Seven Girls' Monastery at Wadi Feiran
by Jimmy Dunn
"And all the congregation of the children of Israel journeyed from the wilderness of Sin, after their journeying, according to the commandment of the Lord, and pitched in Rephidim...Then came Amalek and fought with Israel in Rephidim" (Exodus, 17:1,8).
The biblical Rephidim is today's Feiran (Firan, Faran, Pharan) Oasis in the Sinai. The Greek Seven Girls' Monastery (it may be referred to as the Monastery of Moses, the Monastery of Feiran, the Seven Sisters Monastery, the Monastery of the Seven Nuns or even Dir Za'ir Monastery) is located on a spring in the middle of the oasis where it is thought that Joshua defeated the Amalekites while Moses and Aaron gave prayerful support. Many visitors to Egypt who go on to the Sinai will visit the convent on their way to or coming from St. Catherine's Monastery. Today, the Seven Girl's Monastery falls under the authority of St. Catherine's Monastery.
Old paths lead to the top of Jabel Tehuna which overlooks the wadi, and passes through the remains of ancient graves and buildings, including two Byzantine churches. It is from this mountain that Moses supposedly observed the battle with the Amelecites.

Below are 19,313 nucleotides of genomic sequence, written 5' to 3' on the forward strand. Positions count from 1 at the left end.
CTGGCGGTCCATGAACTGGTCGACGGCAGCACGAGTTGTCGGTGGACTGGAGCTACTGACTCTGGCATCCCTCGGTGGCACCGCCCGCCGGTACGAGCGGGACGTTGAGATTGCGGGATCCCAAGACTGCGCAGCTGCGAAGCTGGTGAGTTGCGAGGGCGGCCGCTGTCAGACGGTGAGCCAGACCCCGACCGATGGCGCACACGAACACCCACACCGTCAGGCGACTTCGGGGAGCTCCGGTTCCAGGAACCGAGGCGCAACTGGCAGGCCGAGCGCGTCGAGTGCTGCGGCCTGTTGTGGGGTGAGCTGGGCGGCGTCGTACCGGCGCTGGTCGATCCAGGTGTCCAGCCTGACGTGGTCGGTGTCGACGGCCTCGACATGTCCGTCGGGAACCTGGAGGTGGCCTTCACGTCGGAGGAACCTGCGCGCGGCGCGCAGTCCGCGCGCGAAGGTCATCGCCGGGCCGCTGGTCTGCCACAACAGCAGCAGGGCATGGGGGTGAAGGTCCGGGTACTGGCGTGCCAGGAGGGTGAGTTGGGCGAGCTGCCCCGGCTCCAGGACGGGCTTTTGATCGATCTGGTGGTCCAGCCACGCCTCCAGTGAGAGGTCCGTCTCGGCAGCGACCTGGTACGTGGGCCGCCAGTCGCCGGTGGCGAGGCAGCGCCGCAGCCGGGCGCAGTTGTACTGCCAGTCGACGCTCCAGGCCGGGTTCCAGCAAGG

The Old Pharan Archbishopric
The Wadi Feiran is a beautiful four kilometer area surrounded by palms, vines and trees and is the Southern Sinai's largest oasis, often called the "Pearl of the Sinai". A little of everything is cultivated here, from corn to barley, wheat to tamarisks, but the main harvest is still dates.
Exterior and Interior of the Church of the Prophet Moses
The Oasis is also one of the first Christian centers in the Sinai. This was once the seat of the archbishop of Sinai (from the 4th through the 6th century) and the ruins of the archbishopric can be seen near the convent. The convent itself was established in the fourth century, but the oasis Christian community is mentioned as far back as the second century and there are references to early Anchorites (the predecessors of monks) here as early as 365 AD.
Near the Oasis is also, according to legend as well as locals and some scholars, the rock that Moses struck with his staff to bring forth a spring so his people could drink.